[rabbitmq-discuss] Simpler STOMP Behaviour

Michael Bridgen mikeb at rabbitmq.com
Tue Oct 5 12:36:07 BST 2010


On 10/05/2010 08:07 AM, Lionel Cons wrote:
> Michael Bridgen<mikeb at rabbitmq.com>  writes:
>> Since there's no reply from the server to SUBSCRIBE, and we generally
>> want reply queues to have different properties to shared queues, really
>> the only option is to have a distinguished prefix for reply queue
>> destinations, and require clients to supply their own (preferably fresh)
>> names.
> In practice, other solutions exist. I'm not sure which one is
> preferable.
> (1) With ActiveMQ, one can subscribe to /temp-queue/whatever and a
> private queue with a random name will be created on the broker. The
> client program can send a message to itself, examine the destination
> header of the received message and find out this way what is the real
> queue name.

I don't quite understand this -- when sending the tracer message, does 
the client also use "/temp-queue/whatever" as the destination; and if 
that works, why bother finding out the "real" queue name?

> (2) We could imagine using the RECEIPT frame to allow the broker to
> "reply" to the client. Something like:
>    SUBSCRIBE /i-want-a-private-queue
>    receipt:123
>    receipt-id:123
>    destination:/queue/004b2782fba54d18576bc2c710b517b1

Ah, RECEIPT, good call.  I was wrong about the server no being able to 
reply.  This would be my preferred style; with the following as a option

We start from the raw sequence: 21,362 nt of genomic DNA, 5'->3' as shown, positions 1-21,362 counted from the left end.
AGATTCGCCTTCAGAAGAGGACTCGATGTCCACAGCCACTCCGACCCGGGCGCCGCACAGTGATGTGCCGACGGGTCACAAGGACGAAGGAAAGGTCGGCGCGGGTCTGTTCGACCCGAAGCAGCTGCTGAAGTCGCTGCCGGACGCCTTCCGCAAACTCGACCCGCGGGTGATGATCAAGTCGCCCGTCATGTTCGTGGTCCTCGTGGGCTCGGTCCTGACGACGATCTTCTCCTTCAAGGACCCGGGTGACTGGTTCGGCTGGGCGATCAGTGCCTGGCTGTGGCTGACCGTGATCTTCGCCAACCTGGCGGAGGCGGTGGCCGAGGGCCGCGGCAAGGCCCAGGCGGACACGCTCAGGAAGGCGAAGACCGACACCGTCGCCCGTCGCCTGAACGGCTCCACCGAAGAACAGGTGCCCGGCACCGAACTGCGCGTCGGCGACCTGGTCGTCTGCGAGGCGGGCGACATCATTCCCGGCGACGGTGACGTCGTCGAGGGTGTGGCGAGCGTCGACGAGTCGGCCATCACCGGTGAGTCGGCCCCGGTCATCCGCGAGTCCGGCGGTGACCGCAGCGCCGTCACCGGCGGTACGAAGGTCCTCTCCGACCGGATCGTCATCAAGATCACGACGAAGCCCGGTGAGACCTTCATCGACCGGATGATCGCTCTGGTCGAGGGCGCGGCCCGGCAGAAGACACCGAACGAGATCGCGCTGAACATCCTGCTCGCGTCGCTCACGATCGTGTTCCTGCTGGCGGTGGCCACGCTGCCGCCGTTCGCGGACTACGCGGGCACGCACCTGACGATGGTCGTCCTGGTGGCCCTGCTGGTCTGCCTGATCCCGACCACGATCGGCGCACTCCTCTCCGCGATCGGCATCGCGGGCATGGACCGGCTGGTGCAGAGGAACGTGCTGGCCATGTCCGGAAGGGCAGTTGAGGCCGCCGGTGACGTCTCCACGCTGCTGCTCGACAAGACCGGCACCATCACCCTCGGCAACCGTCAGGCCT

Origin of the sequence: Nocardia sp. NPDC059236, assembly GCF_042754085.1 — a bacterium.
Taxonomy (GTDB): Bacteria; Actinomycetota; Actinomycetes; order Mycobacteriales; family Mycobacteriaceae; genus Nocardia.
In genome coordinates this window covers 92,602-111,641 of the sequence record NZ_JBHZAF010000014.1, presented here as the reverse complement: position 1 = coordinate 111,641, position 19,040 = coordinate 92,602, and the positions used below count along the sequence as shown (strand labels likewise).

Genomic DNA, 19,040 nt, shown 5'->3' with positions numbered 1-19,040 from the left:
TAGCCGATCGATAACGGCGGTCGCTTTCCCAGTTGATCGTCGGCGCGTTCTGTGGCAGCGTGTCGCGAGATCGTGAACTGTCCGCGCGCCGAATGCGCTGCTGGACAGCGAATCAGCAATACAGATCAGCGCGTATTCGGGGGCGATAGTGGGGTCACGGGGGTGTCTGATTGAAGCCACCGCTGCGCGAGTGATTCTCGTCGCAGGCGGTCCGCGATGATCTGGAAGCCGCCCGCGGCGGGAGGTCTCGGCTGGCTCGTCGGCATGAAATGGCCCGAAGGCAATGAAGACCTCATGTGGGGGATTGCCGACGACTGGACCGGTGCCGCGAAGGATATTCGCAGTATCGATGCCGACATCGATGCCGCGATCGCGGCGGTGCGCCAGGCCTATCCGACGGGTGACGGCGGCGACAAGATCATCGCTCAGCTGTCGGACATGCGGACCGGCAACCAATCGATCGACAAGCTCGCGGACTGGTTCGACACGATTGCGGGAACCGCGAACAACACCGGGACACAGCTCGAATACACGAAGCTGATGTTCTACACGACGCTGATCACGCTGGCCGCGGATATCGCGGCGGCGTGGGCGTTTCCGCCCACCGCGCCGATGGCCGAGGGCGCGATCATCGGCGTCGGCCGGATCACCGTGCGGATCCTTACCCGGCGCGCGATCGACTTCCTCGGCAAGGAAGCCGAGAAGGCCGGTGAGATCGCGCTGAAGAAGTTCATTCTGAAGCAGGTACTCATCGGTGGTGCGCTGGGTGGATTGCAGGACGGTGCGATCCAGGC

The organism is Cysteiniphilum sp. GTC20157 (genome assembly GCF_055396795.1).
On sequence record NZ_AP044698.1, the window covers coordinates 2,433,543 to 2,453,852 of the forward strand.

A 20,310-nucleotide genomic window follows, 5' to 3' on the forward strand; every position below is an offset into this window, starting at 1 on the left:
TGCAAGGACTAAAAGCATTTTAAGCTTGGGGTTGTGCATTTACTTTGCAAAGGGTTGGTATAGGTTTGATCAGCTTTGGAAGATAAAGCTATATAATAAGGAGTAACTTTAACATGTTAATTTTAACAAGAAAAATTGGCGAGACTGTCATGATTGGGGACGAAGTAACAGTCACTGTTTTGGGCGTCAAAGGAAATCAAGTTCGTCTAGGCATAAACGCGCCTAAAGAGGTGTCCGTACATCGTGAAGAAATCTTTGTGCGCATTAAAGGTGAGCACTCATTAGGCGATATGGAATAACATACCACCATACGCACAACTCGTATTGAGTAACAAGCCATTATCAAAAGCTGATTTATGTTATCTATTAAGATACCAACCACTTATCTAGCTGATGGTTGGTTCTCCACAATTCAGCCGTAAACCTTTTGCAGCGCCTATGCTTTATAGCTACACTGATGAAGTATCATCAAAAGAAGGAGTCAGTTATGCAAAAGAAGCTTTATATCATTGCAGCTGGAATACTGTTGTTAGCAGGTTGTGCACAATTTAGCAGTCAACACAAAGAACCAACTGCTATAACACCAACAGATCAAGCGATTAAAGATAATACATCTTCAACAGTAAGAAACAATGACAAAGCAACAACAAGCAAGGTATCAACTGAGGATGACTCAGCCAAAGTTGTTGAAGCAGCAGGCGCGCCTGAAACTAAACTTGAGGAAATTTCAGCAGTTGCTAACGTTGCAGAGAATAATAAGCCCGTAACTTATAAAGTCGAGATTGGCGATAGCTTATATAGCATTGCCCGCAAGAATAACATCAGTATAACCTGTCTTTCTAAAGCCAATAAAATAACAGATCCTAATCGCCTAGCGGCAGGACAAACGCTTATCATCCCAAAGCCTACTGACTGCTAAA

>> SUBSCRIBE /reply/<md5 of some client properties>
> This would work too.
>>> Also, what about AMQP 1.0? Have you considered it in order to get a
>>> syntax that can be adapted/extended to the new AMQP 1.0 concepts?
>> Do you mean using something like /node/ for destinations?
> For instance. AMQP 1.0 has nodes, queues, links and filters (and no more
> exchanges). They should be exposed via STOMP somehow.

Not any more; queues are mentioned only in passing if at all.  And nodes 
really are just a stand-in something for addresses to be addressing. 
Links are an abstraction in the transfer protocol rather than part of a 

It's not true to say there are "no more exchanges" in the sense that 
AMQP 1.0 somehow does away with the exchange/binding/queue model.  The 
recommendation sets out a message transfer protocol, and tries very hard 
to not take any position on where messages are when they are not being 
transferred.  So it's not the case that the AMQP 1.0 recommendation 
supplants the broker model given in previous versions of AMQP with 
something else (nodes, links, whatever) -- it simply steers clear of 
saying anything about a broker model.

> In addition, AMQP 1.0 introduced the notion of global addressing,
> something like node-name at container. This should also be usable from

This was mooted at some point but doesn't actually appear in the 
recommendation, which says next to nothing about the form of addresses. 
  It may still come about, in some ancillary part of the specification.

> However, I'm not up-to-date with what AMQP 1.0 really is today. Concepts
> like remote addressing have been described for instance in last year's
> F2F meeting:
> http://www.amqp.org/confluence/download/attachments/2523324/AMQP+F2F+Presentation.pdf
> I don't know if these are still relevant...

If you want to catch up it is worth reading the recommendation; it's 
significantly different to the previous most long-lived revision (PR2) 
which was itself something of a departure from earlier revisions.


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